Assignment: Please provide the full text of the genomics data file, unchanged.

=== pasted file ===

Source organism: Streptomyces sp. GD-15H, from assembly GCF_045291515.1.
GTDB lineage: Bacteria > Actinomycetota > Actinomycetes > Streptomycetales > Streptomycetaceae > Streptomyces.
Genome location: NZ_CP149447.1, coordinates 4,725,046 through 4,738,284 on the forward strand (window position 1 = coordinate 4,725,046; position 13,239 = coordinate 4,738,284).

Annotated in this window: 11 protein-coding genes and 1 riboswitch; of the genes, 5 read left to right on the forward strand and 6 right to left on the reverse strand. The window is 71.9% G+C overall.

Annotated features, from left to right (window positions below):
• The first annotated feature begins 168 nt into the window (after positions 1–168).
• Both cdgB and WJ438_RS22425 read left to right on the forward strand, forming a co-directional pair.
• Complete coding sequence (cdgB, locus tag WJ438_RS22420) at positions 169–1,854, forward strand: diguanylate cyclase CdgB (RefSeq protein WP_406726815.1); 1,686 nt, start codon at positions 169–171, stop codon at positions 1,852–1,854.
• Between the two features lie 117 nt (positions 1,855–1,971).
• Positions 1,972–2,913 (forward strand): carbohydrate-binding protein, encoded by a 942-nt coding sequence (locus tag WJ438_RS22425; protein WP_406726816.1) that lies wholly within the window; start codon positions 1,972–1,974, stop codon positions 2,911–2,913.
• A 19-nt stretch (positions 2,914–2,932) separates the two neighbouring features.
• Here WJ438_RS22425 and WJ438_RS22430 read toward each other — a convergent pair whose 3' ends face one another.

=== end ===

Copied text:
Source organism: Streptomyces sp. GD-15H, from assembly GCF_045291515.1.
GTDB lineage: Bacteria > Actinomycetota > Actinomycetes > Streptomycetales > Streptomycetaceae > Streptomyces.
Genome location: NZ_CP149447.1, coordinates 4,725,046 through 4,738,284 on the forward strand (window position 1 = coordinate 4,725,046; position 13,239 = coordinate 4,738,284).

Annotated in this window: 11 protein-coding genes and 1 riboswitch; of the genes, 5 read left to right on the forward strand and 6 right to left on the reverse strand. The window is 71.9% G+C overall.

Annotated features, from left to right (window positions below):
• The first annotated feature begins 168 nt into the window (after positions 1–168).
• Both cdgB and WJ438_RS22425 read left to right on the forward strand, forming a co-directional pair.
• Complete coding sequence (cdgB, locus tag WJ438_RS22420) at positions 169–1,854, forward strand: diguanylate cyclase CdgB (RefSeq protein WP_406726815.1); 1,686 nt, start codon at positions 169–171, stop codon at positions 1,852–1,854.
• Between the two features lie 117 nt (positions 1,855–1,971).
• Positions 1,972–2,913 (forward strand): carbohydrate-binding protein, encoded by a 942-nt coding sequence (locus tag WJ438_RS22425; protein WP_406726816.1) that lies wholly within the window; start codon positions 1,972–1,974, stop codon positions 2,911–2,913.
• A 19-nt stretch (positions 2,914–2,932) separates the two neighbouring features.
• Here WJ438_RS22425 and WJ438_RS22430 read toward each other — a convergent pair whose 3' ends face one another.